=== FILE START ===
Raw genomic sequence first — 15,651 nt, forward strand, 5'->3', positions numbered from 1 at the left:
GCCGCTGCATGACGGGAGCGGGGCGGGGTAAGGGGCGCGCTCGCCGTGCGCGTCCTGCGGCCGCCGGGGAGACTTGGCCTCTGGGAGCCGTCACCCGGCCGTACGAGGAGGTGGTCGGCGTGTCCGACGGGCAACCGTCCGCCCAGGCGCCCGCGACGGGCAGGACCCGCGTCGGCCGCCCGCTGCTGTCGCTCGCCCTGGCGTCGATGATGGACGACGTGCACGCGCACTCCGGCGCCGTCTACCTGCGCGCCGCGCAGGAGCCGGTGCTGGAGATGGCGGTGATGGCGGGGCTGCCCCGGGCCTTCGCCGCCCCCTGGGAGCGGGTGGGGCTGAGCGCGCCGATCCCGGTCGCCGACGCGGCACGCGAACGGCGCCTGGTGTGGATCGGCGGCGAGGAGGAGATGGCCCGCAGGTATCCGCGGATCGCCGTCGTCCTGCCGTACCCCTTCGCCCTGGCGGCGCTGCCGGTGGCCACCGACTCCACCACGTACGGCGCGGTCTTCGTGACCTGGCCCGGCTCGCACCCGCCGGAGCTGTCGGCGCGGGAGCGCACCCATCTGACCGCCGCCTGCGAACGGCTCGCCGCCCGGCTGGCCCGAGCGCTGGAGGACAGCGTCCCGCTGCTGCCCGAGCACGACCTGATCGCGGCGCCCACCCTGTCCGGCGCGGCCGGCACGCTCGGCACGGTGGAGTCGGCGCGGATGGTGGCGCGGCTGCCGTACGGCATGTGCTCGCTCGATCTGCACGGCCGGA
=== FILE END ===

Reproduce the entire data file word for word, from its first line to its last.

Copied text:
Raw genomic sequence first — 15,651 nt, forward strand, 5'->3', positions numbered from 1 at the left:
GCCGCTGCATGACGGGAGCGGGGCGGGGTAAGGGGCGCGCTCGCCGTGCGCGTCCTGCGGCCGCCGGGGAGACTTGGCCTCTGGGAGCCGTCACCCGGCCGTACGAGGAGGTGGTCGGCGTGTCCGACGGGCAACCGTCCGCCCAGGCGCCCGCGACGGGCAGGACCCGCGTCGGCCGCCCGCTGCTGTCGCTCGCCCTGGCGTCGATGATGGACGACGTGCACGCGCACTCCGGCGCCGTCTACCTGCGCGCCGCGCAGGAGCCGGTGCTGGAGATGGCGGTGATGGCGGGGCTGCCCCGGGCCTTCGCCGCCCCCTGGGAGCGGGTGGGGCTGAGCGCGCCGATCCCGGTCGCCGACGCGGCACGCGAACGGCGCCTGGTGTGGATCGGCGGCGAGGAGGAGATGGCCCGCAGGTATCCGCGGATCGCCGTCGTCCTGCCGTACCCCTTCGCCCTGGCGGCGCTGCCGGTGGCCACCGACTCCACCACGTACGGCGCGGTCTTCGTGACCTGGCCCGGCTCGCACCCGCCGGAGCTGTCGGCGCGGGAGCGCACCCATCTGACCGCCGCCTGCGAACGGCTCGCCGCCCGGCTGGCCCGAGCGCTGGAGGACAGCGTCCCGCTGCTGCCCGAGCACGACCTGATCGCGGCGCCCACCCTGTCCGGCGCGGCCGGCACGCTCGGCACGGTGGAGTCGGCGCGGATGGTGGCGCGGCTGCCGTACGGCATGTGCTCGCTCGATCTGCACGGCCGGA